LibLink: Nick Clegg: This is no time for division. It’s what the extremists want

The appropriate response to events in Paris is the subject of Nick Clegg’s Standard column this week.

With ominous predictability, populists from Nigel Farage to Marine Le Pen are already using the attacks to pursue their long-held ambitions — to turn countries inwards and away from each other.

We must not let that happen. We must bottle the spirit of defiance and generosity seen at Wembley Stadium on Tuesday night and hold it tight. We must not turn on each other. The murderers of Islamic State are no more representative of Islam than the Ku Klux Klan are of Christianity. Unchecked, a mixture of fear and populism will place an intolerable strain on already threadbare public support for the European Union itself.

Where do you find that balance between liberty and security, though?

I believe most people, even in the face of such violent barbarism, accept that open, free societies come with risks: we could make London the safest city on the planet by imposing a 9pm curfew but then it would no longer be a free, vibrant city — it would be a vast prison instead. Some degree of vulnerability is inevitable in any open, democratic society.

The solution requires more co-operation with Europe, not less:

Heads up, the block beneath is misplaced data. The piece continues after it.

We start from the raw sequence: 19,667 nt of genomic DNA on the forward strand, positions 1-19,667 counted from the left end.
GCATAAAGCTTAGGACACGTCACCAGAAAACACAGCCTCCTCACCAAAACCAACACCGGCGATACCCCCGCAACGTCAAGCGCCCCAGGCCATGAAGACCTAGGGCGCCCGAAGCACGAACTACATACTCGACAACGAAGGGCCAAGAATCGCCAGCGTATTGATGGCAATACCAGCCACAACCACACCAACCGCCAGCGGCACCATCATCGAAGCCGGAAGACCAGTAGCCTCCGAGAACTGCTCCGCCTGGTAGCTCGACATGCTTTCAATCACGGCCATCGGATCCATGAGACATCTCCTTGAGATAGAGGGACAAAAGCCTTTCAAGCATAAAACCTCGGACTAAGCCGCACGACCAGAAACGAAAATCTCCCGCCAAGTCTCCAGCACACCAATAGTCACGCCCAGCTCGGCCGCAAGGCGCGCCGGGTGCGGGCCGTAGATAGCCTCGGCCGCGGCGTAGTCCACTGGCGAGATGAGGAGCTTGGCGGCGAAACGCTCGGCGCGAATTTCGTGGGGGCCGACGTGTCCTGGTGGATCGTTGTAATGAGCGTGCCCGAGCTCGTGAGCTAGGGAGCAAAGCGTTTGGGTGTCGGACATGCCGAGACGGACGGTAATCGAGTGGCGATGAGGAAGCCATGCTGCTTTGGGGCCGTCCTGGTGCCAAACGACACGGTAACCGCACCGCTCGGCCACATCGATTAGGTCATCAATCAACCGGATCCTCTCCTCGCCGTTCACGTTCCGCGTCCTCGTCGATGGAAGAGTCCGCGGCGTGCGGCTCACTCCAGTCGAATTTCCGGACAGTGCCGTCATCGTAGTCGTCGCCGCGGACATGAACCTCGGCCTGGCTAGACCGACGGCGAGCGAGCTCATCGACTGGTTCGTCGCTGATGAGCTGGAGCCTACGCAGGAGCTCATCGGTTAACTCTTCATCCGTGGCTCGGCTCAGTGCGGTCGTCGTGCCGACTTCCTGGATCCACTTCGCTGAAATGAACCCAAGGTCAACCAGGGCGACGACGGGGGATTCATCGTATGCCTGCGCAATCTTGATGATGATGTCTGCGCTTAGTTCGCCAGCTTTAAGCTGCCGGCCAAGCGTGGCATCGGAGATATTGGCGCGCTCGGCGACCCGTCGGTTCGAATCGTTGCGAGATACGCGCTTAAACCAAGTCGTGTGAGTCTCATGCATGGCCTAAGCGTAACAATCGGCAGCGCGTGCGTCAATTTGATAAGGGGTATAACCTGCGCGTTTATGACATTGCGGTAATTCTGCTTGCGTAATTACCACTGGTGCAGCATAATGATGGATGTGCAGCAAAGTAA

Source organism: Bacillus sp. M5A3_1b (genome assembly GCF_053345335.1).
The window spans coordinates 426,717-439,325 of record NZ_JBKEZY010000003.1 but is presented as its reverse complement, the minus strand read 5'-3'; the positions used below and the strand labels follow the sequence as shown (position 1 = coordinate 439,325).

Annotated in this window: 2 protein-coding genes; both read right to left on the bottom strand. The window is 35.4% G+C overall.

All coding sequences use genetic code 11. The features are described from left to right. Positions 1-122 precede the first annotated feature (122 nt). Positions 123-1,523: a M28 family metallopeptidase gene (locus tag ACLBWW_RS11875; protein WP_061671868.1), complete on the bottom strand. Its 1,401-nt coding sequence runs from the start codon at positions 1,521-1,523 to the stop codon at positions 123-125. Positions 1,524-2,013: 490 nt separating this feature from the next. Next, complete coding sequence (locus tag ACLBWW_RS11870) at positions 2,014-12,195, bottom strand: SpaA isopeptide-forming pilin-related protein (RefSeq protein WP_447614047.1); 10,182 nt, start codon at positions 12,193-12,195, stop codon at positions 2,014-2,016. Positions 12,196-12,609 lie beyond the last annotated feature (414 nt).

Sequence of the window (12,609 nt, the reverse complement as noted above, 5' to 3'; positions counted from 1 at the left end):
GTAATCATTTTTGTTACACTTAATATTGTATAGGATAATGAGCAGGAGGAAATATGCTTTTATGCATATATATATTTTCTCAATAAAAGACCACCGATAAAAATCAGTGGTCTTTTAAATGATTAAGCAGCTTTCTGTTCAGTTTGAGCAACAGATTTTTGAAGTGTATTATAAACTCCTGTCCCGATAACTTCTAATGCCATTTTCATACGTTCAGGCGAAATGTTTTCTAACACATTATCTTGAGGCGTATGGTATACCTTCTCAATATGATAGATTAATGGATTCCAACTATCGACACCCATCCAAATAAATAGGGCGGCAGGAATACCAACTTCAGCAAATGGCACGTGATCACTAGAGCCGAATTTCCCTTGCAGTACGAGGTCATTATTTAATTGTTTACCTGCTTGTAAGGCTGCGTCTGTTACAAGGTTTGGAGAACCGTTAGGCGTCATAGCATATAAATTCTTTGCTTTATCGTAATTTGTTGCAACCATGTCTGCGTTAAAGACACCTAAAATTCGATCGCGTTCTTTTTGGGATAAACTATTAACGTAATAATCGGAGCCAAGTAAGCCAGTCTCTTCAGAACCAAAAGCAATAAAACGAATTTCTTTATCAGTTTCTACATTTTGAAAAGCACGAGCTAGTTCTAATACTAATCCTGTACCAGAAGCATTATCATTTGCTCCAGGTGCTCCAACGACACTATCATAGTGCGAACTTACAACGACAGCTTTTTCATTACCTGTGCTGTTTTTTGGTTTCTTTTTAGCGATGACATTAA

The mess on Europe’s borders understandably enrages people: you can either have strong external borders and no internal borders within Europe; or strong internal borders and no external borders; what you can’t have is none of either. Yet that is what now appears to be the case as the borderless Schengen area — and with it the principle of free movement itself — comes under unprecedented strain. So the imposition of properly policed external borders should now be a priority for EU governments, if necessary deploying internal controls temporarily until those external checks are in place.

He looks back at Europe’s response when the Berlin Wall came down and calls for something similar now, before admitting a past mistake:

Europe desperately needs to rediscover a similar ambition towards the Mediterranean. If the EU can preside over post-war reconciliation between France and Germany, extend its membership across the continent, create the world’s largest borderless single market and create a new (if presently wobbly) currency, surely it can lead an international effort to bring stability to the Mediterranean? This should be the single most important project for the current generation of European leaders.

Europe responded in woeful fashion to the Arab Spring five years ago. Britain failed to provide meaningful backing to Libya in the wake of our air strikes there, a military intervention I supported as Deputy Prime Minister. We must learn from our mistakes.

His experience should inform our thinking on military action in Syria, what it’s for and what the endgame should be.

You can read the whole article here.

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